No. 12 shews that the other provinces of spirito Santo, Baba Pernambuco, Rio Grande, Alagoas, Parahiba, Piauhy, Ceara, M. ranhao, and Para, are likewise in arrear; and that of Santo Spiń. to an annual deficit of 33,172 milreas. By this simple and clear statement, your Majesty will perceiv that I have been placed at the head of a Treasury, indebted at thee, of June to the amount of nearly 30,500,000 of Crusadoes (abo £2,500,000 sterling), daily beset with its Creditors, who justly demo the money due to them; and without possessing any extraordinant sources to meet the extraordinary charges, which, at a moderate calo tion, amount to 900,000 milreas. From none of the Provinces of: Empire can we at present expect assistance; nay, we shall be obliged extend assistance to them, as has already been done, to the amour nearly 280,000 milreas annually. Notwithstanding the activity into lecting the Taxes, and an exact controul of the expences, it has he necessary to recur to Loans, Donations, naval Contributions, and” Sequestrations, yielding in all 1,000,000 of Crusadoes. It is also dent, that, notwithstanding the hope of the happiest results to the system of administration which the wisdom of the Geo Constituent Assembly will doubtless establish, these results" not be sufficient for the payment of 30,500,000 of Crusadees. at the same time provide for the ordinary and extraordinary to necessary for the consolidation of an Empire, where everything he be created, and where it is necessary to extend a liberal and geneo hand, if we desire to establish our independence, and be re among Nations of the first order. The consequenees of not ho its obligations are terrible at all times to States, but how muchespecially must they be so, in the dangerous season of our politics generation, when we ought to avoid creating distrust, and seek wo offmisery and distress from the PublickServants and National Creo Leaving out of view the payment of the future ordinary expo for which provision will, no doubt, be made by the imposition offI shall advert to an operation in aid of our credit which I thinkino sable under present circumstances. Great resources are necessaryble the Constitutional Chief of this rising Empire to consolidateo dependence, to defend us from our enemies, to promote instruction publick prosperity, according to the Laws and Constitution of ho These means have been offered to us by English capitalisso solicitation." Such is the idea which they form of the resourcesano uberant wealth of the new Empire, as of those of other Nations of Eand America, and such the interest they take in the establishmento zilian independence. By the proposal, No. 13, which Ireceivedo 20th of July, your Majesty will see the offer of a loan of the so 2,500,000 milreas, and the conditions required for prompt po £100,000 being promised per month for 5 successive months, so *the contractshall besanctioned by the Generalconstituentolo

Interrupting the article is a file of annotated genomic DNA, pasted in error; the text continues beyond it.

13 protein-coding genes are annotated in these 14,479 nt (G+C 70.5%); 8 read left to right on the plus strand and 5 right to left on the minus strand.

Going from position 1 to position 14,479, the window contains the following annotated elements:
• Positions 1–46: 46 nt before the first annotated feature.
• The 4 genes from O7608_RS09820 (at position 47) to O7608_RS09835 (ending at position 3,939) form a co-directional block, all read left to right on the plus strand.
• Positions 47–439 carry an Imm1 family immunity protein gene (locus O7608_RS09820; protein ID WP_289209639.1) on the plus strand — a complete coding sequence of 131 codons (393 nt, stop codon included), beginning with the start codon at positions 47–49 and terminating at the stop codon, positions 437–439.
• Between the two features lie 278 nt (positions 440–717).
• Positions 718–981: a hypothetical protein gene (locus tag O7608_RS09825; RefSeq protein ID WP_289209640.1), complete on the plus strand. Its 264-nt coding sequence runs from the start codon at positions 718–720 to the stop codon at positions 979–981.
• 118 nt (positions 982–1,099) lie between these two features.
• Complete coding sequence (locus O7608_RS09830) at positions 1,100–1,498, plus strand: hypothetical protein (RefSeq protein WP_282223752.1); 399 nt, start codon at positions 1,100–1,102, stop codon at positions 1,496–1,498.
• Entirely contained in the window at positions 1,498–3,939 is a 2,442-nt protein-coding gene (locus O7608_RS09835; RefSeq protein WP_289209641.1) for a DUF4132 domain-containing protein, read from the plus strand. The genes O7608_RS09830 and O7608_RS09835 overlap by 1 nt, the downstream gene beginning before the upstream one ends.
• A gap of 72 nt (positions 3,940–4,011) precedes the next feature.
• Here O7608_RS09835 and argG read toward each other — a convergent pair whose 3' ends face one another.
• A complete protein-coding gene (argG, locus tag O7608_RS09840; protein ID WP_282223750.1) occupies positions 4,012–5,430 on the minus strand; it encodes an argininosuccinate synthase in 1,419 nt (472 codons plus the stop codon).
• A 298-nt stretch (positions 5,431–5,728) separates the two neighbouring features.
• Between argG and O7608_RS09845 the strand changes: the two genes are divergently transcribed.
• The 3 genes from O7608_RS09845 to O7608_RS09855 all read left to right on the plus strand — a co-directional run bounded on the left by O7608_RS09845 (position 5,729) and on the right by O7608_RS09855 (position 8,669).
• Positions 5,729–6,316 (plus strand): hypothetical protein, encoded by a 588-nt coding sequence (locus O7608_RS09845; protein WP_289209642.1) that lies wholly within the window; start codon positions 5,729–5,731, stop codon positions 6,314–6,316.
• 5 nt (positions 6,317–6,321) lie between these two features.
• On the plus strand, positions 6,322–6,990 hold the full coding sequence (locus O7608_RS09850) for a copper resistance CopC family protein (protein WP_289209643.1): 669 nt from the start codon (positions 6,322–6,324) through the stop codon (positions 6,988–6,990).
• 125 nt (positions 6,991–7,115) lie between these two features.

lative Assembly, and even before all the terms of the Loan are definitively arranged in the market in London, which, when concluded, will place the rest of the Loan at the disposal of the Brazilian Nation. The conditions are so clear, that I think any further explanation unnecessary; it is no less clear, that the Assembly may have at its disposal 20,000,000 of crusadoes, to employ in any way it may think proper, to support the independence, and to develope the riches of Brazil. Without considerable means, we cannot accomplish so mighty an undertaking. The United States and the old Governments of Europe have resorted to loans in critical circumstances like ours. Let us not be apprehensive of distress or poverty in the Country of Gold and Diamonds. Let us profit by our resources; let us take advantage of the precious commodities which belong to us, to defend ourselves against our enemies. The first and most essential part of the operation, viz. the pros. pectus of the loan, has been prepared by an experienced London Banker, on the proposal of Edward Oxenford and other English capitalists. According to their plan, £2,500,000 sterling, to be advanced by them, will be employed in the following manner:The 8th part of £3,333,333 (the sum in stock, to be sold to obtain £2,500,000 at 75 per cent.) to be employed as a sinking fund................................... £416,666 To pay the two first six months' interest................... 200,000 For the Publick Service of Brazil........................... 1,883,334
£2,500,000 It would be of great consequence to us to have this Plan altered in the following manner:For sinking fund the first Year.............................. £60,000 To pay the interest the two first half Years............... 200,000 For the Publick Service of the Empire of Brazil....... 2,240,000
£2,500,000 It is clear, that, if the £416,666, the eighth part of £3,333,333, is necessary for a Sinking Fund at a compound interest of 4 percent to pay up the capital in 54 years, the same effect would followin?0 years, according to the above alteration, by an annual payment of £60,000, laid out at compound interest at 4 per cent. It is likewise clear, that, in the beginning of the 7th Year, the Sinking Fund, by my plan, would reach £473,896, which exceeds the £416,666 reserved for the fund of the London plan. It is easy to perceive, that were this change adopted, without esselitially altering the terms, we should obtain an
advantage of 27 millions of Crusadoes. MANUEL JACINTO NOGUEIRA DA GAMA.